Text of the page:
“I Hate This Time of Year!”
Have you ever said that to yourself when dealing with stress? For a teacher it might be when grades are due at the end of the term; for an accountant it might be the days leading up to when income taxes are required to be completed; and for a person with seasonal affective disorder it might be anytime during the cold and dark winter season. The point is we all have times during the year when we feel especially “stressed out,” whether it is due to unique work tasks, habit change, global requirements we all face (i.e. taxes), or even seasonal times of the year. The question, therefore, becomes how we handle these stressful times and learn successful coping strategies rather than allow ourselves to become defeated by the circumstances we inevitably face (Optimal Balance).
Stress Inoculation is a therapeutic tool, developed by Dr. Donald Meichenbaum, used by mental health clinicians designed to help clients prepare themselves in advance to successfully handle stressful situations with a minimal amount of personal disruption. Similar to how a vaccination works to make people resistant to the effects of a particular disease, stress inoculation, in theory, helps people prepare for challenging situations resulting in greater resistance when these situations eventually occur.For example, if a leader is required to make an annual “state of the company” type of address to various important stakeholders, it is likely that many different opinions will surface (and also likely that some opposite views will emerge as well). In these types of situations, it is quite normal for the leader to feel “stressed out” by trying to spontaneously communicate ideas and solutions that are attractive to all parties involved. Using this example, stress inoculation might involve the following:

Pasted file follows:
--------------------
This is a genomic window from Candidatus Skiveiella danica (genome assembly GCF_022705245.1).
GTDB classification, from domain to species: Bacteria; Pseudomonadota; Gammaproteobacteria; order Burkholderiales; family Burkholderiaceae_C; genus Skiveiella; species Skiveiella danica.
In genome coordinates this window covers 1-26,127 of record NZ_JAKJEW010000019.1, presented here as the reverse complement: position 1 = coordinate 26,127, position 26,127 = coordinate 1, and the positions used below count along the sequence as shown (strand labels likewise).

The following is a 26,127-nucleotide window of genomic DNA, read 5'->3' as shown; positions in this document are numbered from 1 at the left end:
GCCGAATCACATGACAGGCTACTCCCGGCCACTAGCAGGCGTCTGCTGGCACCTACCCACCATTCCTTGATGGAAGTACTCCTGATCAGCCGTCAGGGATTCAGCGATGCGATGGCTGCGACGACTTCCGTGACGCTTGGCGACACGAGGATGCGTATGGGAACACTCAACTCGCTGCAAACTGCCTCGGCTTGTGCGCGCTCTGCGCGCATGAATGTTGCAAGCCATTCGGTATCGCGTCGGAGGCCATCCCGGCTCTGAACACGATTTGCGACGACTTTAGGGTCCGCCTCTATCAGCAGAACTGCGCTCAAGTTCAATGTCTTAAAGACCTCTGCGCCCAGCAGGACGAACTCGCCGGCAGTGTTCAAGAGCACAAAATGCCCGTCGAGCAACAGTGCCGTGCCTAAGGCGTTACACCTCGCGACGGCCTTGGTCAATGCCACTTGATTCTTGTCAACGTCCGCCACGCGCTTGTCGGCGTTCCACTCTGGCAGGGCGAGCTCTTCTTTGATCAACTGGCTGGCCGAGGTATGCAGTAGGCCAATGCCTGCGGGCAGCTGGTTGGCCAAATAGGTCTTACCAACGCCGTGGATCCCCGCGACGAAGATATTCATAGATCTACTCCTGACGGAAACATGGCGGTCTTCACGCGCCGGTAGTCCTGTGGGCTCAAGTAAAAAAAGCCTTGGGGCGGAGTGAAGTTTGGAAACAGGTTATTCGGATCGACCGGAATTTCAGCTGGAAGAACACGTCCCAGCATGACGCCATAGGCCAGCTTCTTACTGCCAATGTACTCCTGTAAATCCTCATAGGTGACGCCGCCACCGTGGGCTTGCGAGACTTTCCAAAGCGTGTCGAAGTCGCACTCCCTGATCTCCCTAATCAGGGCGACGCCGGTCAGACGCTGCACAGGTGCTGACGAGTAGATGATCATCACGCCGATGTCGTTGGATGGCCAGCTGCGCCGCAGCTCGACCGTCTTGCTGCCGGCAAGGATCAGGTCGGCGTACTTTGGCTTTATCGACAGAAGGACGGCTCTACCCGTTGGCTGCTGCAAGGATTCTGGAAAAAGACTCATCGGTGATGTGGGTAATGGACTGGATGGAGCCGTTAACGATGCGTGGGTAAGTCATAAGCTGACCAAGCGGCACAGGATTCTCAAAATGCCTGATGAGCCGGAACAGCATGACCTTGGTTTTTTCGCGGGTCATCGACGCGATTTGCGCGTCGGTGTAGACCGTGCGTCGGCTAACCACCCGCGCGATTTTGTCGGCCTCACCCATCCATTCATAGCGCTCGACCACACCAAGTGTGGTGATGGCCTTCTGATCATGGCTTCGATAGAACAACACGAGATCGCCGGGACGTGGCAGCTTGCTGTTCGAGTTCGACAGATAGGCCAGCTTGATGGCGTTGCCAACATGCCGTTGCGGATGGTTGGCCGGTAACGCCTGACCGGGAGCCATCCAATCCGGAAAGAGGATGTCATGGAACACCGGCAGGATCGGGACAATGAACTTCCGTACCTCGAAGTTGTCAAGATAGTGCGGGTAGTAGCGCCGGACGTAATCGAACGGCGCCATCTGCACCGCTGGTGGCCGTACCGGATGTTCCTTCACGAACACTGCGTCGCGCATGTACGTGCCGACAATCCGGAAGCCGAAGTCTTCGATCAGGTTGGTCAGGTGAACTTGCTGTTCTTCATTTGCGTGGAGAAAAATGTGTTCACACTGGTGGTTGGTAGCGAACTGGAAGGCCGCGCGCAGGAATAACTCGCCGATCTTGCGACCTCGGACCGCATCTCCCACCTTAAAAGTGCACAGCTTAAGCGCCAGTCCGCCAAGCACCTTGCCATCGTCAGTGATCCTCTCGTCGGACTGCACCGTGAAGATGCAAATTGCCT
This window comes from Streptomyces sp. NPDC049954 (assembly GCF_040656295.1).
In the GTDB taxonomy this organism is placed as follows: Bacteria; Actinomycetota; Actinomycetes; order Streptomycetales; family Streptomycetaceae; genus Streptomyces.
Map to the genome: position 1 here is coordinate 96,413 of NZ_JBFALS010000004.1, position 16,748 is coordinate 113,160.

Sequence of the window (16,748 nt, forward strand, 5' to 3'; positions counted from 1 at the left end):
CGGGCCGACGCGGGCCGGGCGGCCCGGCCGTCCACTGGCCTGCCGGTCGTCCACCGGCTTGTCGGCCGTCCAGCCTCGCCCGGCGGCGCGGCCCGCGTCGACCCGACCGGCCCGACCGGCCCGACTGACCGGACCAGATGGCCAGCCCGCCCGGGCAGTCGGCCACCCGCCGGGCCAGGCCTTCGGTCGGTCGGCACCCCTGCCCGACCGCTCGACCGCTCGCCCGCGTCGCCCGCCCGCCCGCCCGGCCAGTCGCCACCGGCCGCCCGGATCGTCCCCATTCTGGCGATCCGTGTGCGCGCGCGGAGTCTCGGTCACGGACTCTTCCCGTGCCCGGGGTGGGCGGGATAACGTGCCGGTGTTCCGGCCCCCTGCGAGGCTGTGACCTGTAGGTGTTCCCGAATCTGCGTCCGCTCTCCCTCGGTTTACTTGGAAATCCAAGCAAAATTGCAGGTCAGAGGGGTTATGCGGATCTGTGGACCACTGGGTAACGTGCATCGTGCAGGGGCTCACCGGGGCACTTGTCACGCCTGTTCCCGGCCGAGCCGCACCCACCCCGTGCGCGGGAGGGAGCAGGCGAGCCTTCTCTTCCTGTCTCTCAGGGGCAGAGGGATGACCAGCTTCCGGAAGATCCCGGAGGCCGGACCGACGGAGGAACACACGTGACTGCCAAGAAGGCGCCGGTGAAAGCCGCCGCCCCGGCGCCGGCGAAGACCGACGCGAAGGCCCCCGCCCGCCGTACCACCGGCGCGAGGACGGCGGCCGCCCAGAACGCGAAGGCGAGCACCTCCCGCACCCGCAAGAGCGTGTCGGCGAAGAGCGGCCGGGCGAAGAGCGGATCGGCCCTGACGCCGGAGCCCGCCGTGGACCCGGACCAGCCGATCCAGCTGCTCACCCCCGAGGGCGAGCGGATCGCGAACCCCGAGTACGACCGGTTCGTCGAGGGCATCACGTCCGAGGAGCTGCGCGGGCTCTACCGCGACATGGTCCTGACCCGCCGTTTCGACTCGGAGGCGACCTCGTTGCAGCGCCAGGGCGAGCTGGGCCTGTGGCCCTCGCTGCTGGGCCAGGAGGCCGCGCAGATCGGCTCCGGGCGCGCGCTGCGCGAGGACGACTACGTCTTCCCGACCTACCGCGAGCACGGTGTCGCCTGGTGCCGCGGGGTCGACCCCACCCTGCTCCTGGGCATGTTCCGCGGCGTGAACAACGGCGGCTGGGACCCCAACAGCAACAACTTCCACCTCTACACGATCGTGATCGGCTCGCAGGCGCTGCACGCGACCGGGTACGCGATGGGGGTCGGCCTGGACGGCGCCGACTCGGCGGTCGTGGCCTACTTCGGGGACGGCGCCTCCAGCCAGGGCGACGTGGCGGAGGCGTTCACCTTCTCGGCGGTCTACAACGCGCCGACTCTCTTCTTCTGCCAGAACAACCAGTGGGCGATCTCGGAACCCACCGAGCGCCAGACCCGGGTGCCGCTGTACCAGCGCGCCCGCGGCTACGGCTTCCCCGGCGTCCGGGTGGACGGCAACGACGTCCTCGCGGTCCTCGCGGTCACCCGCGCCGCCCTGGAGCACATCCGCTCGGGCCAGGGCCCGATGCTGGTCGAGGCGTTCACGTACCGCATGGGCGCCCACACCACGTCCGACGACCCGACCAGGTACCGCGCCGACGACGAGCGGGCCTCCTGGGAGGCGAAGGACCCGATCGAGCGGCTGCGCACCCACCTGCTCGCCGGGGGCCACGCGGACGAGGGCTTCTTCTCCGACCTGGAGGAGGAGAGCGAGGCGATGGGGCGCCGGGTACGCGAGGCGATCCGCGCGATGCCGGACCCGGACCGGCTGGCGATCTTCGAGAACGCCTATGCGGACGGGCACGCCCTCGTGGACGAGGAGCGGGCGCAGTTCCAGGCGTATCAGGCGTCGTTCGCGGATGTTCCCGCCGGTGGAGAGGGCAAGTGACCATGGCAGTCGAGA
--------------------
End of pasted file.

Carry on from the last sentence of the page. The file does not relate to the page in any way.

• Prior to the meeting, take time to draft as many different types of responses the leader is likely to face, as well as the pros and cons of each of these responses so that a professional rebuttal is ready to go. For example, if finances are a likely target of differing views, the leader may consider discussing some of these concerns even before they are voiced so that her audience is aware that she has fully prepared for this issue. This type of preparation is a form of cognitive stress inoculation (also a form of mental rehearsal).
• A second type of stress inoculation is behavioral in nature. Using the same example of a potentially stressful meeting, the leader might consider learning a behavioral technique to have on-hand for when things get dicey in the meeting. One example of an arousal-reducing technique is deep, systematic breathing that will slow the body down and guard against debilitating anxiety. The leader may wish to practice this technique days/weeks leading up to the meeting so that she can stay poised and in control for when the first opposite opinion surfaces.
How Stress Inoculation Helps Us Cope